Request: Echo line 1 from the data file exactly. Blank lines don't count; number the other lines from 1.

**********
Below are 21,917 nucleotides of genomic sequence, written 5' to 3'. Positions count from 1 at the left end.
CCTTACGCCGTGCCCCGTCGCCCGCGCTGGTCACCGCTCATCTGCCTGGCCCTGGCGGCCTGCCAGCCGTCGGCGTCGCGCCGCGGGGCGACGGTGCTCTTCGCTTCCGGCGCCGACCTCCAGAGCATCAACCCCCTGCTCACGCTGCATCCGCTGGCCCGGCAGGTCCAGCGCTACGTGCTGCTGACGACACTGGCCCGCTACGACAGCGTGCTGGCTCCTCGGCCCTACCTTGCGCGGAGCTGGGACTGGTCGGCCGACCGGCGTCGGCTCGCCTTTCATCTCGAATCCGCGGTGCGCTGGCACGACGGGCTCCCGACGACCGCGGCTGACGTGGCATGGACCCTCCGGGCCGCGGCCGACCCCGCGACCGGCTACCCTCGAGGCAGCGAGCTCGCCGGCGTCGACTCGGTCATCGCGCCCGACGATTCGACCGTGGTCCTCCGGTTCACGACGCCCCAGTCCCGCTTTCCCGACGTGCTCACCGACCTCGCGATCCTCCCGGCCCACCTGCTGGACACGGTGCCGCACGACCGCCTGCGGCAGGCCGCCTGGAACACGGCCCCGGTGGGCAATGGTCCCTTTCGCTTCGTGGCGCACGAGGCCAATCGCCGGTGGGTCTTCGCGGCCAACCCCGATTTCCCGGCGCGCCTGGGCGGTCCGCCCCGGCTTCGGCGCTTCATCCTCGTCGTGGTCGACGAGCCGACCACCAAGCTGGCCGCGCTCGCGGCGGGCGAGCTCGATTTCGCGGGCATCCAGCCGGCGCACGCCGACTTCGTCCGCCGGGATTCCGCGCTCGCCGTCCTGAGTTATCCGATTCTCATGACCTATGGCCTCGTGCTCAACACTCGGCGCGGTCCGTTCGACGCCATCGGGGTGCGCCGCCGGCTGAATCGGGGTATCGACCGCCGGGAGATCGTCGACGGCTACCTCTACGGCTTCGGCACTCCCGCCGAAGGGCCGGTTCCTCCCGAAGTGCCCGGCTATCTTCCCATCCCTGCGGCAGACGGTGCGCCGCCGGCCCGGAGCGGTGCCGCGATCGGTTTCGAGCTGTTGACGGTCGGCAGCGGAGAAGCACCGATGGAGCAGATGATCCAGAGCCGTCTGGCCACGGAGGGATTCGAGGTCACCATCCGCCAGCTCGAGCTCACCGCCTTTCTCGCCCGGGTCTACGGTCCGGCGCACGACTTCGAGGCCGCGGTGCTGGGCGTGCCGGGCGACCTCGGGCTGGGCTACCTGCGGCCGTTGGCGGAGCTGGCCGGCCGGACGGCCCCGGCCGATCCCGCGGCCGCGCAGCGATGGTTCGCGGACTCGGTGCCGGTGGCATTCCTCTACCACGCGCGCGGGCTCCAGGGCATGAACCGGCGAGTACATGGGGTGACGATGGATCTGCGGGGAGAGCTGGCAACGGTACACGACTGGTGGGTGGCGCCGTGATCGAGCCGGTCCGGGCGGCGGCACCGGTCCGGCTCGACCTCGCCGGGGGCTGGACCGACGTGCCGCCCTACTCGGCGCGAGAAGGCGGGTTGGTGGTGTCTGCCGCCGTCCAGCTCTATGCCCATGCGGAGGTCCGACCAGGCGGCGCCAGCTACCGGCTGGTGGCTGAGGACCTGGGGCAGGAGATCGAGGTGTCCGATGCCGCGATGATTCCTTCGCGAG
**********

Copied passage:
Below are 21,917 nucleotides of genomic sequence, written 5' to 3'. Positions count from 1 at the left end.